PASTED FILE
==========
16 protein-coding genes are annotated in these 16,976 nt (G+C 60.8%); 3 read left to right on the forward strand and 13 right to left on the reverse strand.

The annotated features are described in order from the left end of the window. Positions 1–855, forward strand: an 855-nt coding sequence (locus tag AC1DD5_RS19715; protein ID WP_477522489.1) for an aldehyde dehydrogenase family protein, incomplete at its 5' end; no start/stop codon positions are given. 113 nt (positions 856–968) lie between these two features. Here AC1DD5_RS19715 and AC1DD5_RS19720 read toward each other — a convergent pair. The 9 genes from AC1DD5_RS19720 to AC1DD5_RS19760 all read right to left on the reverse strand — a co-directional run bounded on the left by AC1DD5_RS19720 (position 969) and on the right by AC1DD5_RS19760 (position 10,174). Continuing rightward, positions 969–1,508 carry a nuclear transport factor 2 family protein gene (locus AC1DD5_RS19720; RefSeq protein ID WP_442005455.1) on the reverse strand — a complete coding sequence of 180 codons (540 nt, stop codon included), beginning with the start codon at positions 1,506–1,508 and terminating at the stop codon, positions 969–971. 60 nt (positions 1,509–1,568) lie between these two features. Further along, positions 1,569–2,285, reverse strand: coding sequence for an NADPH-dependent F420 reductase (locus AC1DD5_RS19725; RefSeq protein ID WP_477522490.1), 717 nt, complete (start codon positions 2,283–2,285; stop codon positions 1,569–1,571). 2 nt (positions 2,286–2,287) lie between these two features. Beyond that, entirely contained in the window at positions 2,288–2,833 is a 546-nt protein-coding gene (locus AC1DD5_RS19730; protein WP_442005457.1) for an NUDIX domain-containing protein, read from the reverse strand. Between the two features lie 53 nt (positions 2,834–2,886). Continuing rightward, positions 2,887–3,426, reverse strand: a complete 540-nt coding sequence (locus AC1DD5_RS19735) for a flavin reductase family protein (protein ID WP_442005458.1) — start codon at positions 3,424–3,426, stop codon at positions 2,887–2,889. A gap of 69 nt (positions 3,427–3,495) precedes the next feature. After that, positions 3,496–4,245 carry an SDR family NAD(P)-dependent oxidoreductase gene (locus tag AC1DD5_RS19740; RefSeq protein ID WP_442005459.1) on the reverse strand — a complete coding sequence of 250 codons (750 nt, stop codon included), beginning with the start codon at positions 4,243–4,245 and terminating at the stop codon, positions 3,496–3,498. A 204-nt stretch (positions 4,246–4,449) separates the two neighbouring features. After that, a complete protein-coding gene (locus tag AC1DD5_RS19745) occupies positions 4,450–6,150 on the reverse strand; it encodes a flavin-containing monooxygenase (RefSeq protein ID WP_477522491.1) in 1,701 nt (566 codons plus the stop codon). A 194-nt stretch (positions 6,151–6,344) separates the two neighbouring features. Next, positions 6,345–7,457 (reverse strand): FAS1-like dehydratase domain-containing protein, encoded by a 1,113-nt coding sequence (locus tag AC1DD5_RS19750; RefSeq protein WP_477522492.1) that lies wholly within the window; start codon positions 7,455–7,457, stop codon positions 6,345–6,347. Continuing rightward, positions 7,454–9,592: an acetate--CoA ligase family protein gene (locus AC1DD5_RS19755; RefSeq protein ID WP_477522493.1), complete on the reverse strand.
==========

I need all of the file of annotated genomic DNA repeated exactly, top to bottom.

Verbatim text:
16 protein-coding genes are annotated in these 16,976 nt (G+C 60.8%); 3 read left to right on the forward strand and 13 right to left on the reverse strand.

The annotated features are described in order from the left end of the window. Positions 1–855, forward strand: an 855-nt coding sequence (locus tag AC1DD5_RS19715; protein ID WP_477522489.1) for an aldehyde dehydrogenase family protein, incomplete at its 5' end; no start/stop codon positions are given. 113 nt (positions 856–968) lie between these two features. Here AC1DD5_RS19715 and AC1DD5_RS19720 read toward each other — a convergent pair. The 9 genes from AC1DD5_RS19720 to AC1DD5_RS19760 all read right to left on the reverse strand — a co-directional run bounded on the left by AC1DD5_RS19720 (position 969) and on the right by AC1DD5_RS19760 (position 10,174). Continuing rightward, positions 969–1,508 carry a nuclear transport factor 2 family protein gene (locus AC1DD5_RS19720; RefSeq protein ID WP_442005455.1) on the reverse strand — a complete coding sequence of 180 codons (540 nt, stop codon included), beginning with the start codon at positions 1,506–1,508 and terminating at the stop codon, positions 969–971. 60 nt (positions 1,509–1,568) lie between these two features. Further along, positions 1,569–2,285, reverse strand: coding sequence for an NADPH-dependent F420 reductase (locus AC1DD5_RS19725; RefSeq protein ID WP_477522490.1), 717 nt, complete (start codon positions 2,283–2,285; stop codon positions 1,569–1,571). 2 nt (positions 2,286–2,287) lie between these two features. Beyond that, entirely contained in the window at positions 2,288–2,833 is a 546-nt protein-coding gene (locus AC1DD5_RS19730; protein WP_442005457.1) for an NUDIX domain-containing protein, read from the reverse strand. Between the two features lie 53 nt (positions 2,834–2,886). Continuing rightward, positions 2,887–3,426, reverse strand: a complete 540-nt coding sequence (locus AC1DD5_RS19735) for a flavin reductase family protein (protein ID WP_442005458.1) — start codon at positions 3,424–3,426, stop codon at positions 2,887–2,889. A gap of 69 nt (positions 3,427–3,495) precedes the next feature. After that, positions 3,496–4,245 carry an SDR family NAD(P)-dependent oxidoreductase gene (locus tag AC1DD5_RS19740; RefSeq protein ID WP_442005459.1) on the reverse strand — a complete coding sequence of 250 codons (750 nt, stop codon included), beginning with the start codon at positions 4,243–4,245 and terminating at the stop codon, positions 3,496–3,498. A 204-nt stretch (positions 4,246–4,449) separates the two neighbouring features. After that, a complete protein-coding gene (locus tag AC1DD5_RS19745) occupies positions 4,450–6,150 on the reverse strand; it encodes a flavin-containing monooxygenase (RefSeq protein ID WP_477522491.1) in 1,701 nt (566 codons plus the stop codon). A 194-nt stretch (positions 6,151–6,344) separates the two neighbouring features. Next, positions 6,345–7,457 (reverse strand): FAS1-like dehydratase domain-containing protein, encoded by a 1,113-nt coding sequence (locus tag AC1DD5_RS19750; RefSeq protein WP_477522492.1) that lies wholly within the window; start codon positions 7,455–7,457, stop codon positions 6,345–6,347. Continuing rightward, positions 7,454–9,592: an acetate--CoA ligase family protein gene (locus AC1DD5_RS19755; RefSeq protein ID WP_477522493.1), complete on the reverse strand.